When D(raw) day revealed I could still actually draw, a tiny light flickered in my noggin.  I could draw something for the auction...  Hmmm.  At the last auction, we bought a large reproduction of the 1940ish family photo.  *HUGE FLASHING NEON LIGHT*  I will draw that!  (The photo, not the neon light.)  Woohoo!  Nearly 10 months till the reunion - plenty of time.

Christmas, New Year's, (ordered a few heavy papers and needed pencils) Spring Break, school's out... and boom.  Suddenly there was barely two months to go.  I HAVE to start.  That's when the voice kicked in.  "You can't really do this justice.  You're out of practice.  Don't even try."  But I did.  I practiced my pop-in-law's teenage face in my little blue sketchbook.

"Well, that's not too bad. I can do this."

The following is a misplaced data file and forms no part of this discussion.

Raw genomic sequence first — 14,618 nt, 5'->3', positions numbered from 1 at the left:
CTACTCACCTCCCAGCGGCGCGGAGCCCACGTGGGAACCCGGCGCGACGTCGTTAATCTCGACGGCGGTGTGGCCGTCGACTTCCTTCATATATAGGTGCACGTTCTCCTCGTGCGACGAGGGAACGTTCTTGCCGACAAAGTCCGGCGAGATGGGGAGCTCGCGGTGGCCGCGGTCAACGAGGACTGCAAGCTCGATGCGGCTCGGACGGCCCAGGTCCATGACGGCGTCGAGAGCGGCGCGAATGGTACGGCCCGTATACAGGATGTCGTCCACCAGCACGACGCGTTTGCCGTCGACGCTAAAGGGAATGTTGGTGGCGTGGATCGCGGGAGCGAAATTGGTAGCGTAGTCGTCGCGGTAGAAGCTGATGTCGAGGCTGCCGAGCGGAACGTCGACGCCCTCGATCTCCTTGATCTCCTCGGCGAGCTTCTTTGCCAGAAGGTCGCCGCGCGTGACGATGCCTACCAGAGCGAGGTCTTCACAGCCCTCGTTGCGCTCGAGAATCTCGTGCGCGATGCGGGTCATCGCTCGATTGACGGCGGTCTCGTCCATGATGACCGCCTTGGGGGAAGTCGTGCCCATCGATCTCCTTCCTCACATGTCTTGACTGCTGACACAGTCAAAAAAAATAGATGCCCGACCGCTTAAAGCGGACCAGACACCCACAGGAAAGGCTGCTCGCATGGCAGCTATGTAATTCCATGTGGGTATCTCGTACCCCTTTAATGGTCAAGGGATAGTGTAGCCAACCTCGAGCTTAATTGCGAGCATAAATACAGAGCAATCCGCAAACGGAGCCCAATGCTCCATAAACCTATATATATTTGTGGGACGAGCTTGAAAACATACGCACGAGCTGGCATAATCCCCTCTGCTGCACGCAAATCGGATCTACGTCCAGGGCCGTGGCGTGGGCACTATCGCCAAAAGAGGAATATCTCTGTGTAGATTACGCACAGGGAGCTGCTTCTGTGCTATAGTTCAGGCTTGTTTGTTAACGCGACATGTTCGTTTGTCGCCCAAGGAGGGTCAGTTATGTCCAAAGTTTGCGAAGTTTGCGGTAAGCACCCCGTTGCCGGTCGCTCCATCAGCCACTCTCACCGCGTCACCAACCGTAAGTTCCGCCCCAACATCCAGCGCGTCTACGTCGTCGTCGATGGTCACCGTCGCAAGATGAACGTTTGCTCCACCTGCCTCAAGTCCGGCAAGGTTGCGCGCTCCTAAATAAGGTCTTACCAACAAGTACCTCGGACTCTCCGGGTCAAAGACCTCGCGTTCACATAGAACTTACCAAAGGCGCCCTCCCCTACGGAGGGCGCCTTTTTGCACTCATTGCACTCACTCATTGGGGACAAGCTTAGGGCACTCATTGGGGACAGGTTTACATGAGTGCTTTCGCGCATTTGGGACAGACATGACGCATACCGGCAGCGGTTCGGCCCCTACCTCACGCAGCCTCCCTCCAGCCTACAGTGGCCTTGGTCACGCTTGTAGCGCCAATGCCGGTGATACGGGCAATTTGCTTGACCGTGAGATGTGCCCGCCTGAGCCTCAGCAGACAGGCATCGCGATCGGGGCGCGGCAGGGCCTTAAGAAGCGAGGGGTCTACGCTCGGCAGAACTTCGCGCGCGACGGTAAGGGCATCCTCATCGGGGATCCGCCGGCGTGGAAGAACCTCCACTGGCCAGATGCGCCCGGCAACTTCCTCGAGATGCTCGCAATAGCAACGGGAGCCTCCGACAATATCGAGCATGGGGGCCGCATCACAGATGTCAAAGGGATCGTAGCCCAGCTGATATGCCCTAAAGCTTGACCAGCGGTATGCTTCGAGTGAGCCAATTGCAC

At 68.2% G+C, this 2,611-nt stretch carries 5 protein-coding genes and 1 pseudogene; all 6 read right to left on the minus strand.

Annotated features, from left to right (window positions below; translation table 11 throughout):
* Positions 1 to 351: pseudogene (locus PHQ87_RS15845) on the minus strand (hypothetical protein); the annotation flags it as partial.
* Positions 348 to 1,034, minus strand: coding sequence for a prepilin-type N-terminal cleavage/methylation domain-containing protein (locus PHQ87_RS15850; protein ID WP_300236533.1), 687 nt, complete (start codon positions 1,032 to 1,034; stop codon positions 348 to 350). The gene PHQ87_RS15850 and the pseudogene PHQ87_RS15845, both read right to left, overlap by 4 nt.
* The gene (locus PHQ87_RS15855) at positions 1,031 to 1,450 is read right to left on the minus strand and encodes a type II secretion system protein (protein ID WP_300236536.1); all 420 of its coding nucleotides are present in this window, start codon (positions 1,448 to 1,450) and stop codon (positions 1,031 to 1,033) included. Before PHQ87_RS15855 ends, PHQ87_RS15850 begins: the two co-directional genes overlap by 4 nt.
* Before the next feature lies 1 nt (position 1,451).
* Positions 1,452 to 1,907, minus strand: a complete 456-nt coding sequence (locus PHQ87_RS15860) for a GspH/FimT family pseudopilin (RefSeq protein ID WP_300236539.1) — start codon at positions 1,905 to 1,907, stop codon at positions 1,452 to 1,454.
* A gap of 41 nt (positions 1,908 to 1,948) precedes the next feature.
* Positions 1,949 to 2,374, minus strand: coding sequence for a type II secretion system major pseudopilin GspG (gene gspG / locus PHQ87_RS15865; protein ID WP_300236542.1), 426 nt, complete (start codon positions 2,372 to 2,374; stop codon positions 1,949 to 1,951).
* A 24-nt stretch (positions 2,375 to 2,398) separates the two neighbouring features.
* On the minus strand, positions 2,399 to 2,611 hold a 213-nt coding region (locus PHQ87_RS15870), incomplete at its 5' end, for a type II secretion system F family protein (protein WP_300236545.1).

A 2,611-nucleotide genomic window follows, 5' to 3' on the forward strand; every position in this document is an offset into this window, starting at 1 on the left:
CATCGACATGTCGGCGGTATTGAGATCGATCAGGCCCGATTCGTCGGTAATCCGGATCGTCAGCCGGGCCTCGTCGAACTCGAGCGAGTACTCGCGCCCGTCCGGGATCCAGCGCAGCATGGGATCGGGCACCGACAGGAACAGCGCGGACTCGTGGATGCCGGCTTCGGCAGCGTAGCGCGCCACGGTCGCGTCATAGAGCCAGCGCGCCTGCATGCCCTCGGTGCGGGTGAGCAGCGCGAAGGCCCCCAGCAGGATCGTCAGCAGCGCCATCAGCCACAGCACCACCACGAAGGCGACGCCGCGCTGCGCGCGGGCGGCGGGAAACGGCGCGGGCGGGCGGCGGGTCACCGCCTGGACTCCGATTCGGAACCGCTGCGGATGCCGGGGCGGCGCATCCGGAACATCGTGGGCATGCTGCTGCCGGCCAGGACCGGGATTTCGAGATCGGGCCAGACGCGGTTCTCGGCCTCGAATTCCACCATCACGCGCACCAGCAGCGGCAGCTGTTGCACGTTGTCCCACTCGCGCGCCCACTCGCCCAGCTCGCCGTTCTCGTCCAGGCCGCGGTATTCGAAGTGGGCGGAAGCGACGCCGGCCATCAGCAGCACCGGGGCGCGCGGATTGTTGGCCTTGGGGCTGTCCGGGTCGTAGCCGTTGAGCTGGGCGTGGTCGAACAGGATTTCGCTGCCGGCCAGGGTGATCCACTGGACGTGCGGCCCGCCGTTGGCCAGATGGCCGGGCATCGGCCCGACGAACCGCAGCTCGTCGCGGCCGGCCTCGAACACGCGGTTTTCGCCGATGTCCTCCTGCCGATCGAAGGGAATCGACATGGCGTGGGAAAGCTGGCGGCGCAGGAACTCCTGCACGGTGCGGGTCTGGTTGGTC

I sketched his face on the various papers I'd ordered a few months earlier.  The gray had a nice antique look, but the texture was too rough.  The off white paper on top won out.

~ Click on any of the photos 
to see them larger. ~

Time to start the actual drawing - on that glaring blank white page...  I am not afraid of you!

the barely there beginning
I sat on the guest room floor (my future studio), measured where the heads were in relation to each other & sketched faint ovals to set the stage.  You'll have to stare for a moment to see it, but this is phase one.

On to sketching the faces.  A mostly blank paper was daring me to make the first stroke.  This face has to look like someone.  It has to look like a person people know.  This face has to look like the loved one of many relatives who will see it (if I ever get it done).

Procrastinate.                        Procrastinate.                            Procrastinate.

the junior high stage
Two weeks slipped by until I got brave and kicked myself in the patootie.  The drawing table is not set up yet, so I invented one - the ottoman.  I sat on the floor in front of the couch with the large framed photo & the paper on my legs, leaning against the ottoman - with pencils, kneaded eraser & sharpener ready.